Cnidarian Lab: Response of Hydras to External Stimuli
How do hydras
respond to light? Hydras, a type of Cnidarian, are some of the simplest known
animals to have a nervous system. Cnidarians gather information from their
environment using specialized sensory cells. Both polyps and medusas have a
nerve net, shown in the figure below. A nerve net is a loosely organized
network of nerve cells that together allow Cnidarians to detect stimuli such as
the touch of a foreign object. The nerve net is usually distributed uniformly
throughout the body, although in some species it is concentrated around the
mouth or in rings around the body. Cnidarians also have statocysts,
which are groups of sensory cells that help determine the direction of gravity.
Ocelli (oh-sel-eye; singular: ocellus) are
eyespots made of cells that detect light. Many hydras, such as the green
hydras, have a symbiotic relationship with algae. The alga has a place to live
and provides nutrients to the hydra by performing photosynthesis. If one were
to compare how green hydra and brown hydra react to light, then a better under-standing
of why green hydra are attached to light will be achieved.
Green Hydras – pre-ordered
Brown Hydras – pre-ordered
Slide w/ Well (cover slip)
(6) Test Tubes with Screw Caps
- Using an eye dropper, carefully
remove (1-3) hydra(s) from their container with minimal amount of water
and place it/them on a clean slide; do not use a cover slip.
- Observe the hydra under the
microscope at different levels of power; adjust the lighting if necessary.
Make a mental note about size, shape, color, movements …
- Remove the slide (clean, dry and
return) and turn off the microscope.
- Using a pencil, number each of the
test tubes (1-6).
- Fill each test tube with pond or
spring water to within about 2 cm from the top.
- In test tubes
(1-3) use an eye dropper to gently place three (3) brown hydras into each
- In test tubes
(4-6) use an eye dropper to gently place three (3) green hydras into each
- Wrap the bottom half of each test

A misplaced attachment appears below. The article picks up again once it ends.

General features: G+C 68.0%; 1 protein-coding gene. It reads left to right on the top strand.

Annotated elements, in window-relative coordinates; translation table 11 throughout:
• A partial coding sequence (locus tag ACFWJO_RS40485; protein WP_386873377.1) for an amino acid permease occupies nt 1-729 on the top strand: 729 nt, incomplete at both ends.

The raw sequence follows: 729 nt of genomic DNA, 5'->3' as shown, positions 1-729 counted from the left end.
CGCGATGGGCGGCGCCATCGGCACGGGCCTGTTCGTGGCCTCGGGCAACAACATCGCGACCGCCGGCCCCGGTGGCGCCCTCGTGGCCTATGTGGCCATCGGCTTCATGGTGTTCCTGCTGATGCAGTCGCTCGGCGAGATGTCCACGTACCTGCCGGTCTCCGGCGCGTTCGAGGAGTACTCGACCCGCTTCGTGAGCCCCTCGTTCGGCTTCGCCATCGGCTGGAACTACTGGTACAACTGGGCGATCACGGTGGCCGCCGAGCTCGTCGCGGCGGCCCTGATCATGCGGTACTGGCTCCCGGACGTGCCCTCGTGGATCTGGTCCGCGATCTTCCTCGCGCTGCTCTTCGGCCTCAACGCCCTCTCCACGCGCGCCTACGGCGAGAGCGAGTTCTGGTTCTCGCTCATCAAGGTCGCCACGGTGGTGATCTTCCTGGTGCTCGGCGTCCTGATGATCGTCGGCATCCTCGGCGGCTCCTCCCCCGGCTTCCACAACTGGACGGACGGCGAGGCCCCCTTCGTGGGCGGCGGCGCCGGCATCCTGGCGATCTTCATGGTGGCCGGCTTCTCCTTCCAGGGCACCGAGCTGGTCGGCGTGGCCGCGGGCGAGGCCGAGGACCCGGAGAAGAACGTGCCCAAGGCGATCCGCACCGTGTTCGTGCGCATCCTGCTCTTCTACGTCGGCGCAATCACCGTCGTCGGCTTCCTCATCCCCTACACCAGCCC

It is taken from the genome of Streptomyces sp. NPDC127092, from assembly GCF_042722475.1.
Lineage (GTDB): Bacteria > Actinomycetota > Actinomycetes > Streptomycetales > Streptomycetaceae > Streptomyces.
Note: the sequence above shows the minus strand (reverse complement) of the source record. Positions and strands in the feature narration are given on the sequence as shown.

tube in aluminum foil.
- Tightly cap all 6 test tubes.
- Place test tubes 1 and 4 right
side up in the test tube rack.
- Place test tubes 2 and 5 upside
down in the test tube rack.
- Tape test tubes 3 and 6 together.
Place tape only on the foil or caps.
- Place your test tube rack in the
designated light source place.
- Lay test tubes 3 and 6 on their sides
next to or on the test tube rack.
- Label your test tube rack with a
small piece of paper and/or tape.
- Make sure that all test tubes are
equally well exposed to the light source.
- Ask yourself (confer with your
partner), what would you hypothesis might happen based on your knowledge
of hydras and photosynthetic relationships.
- Clean and put away all materials.
If you have not done so, see step #17 above before retrieving/observing your
- Carefully (do NOT invert or set
upright any test tubes) return your hydras back to your lab table.
- Using a magnifying glass and desk
lamp, count the number of hydras in the light and in the dark in
each test tube one at a time. Note: remove foil if necessary to count
those in the dark part of the tube.
- Record these observations in the
data table for your group.
- Totals may be figured for the class when
all groups are done observing/recording.
- Answer questions proposed at the end
of this lab. Clean and put away all materials.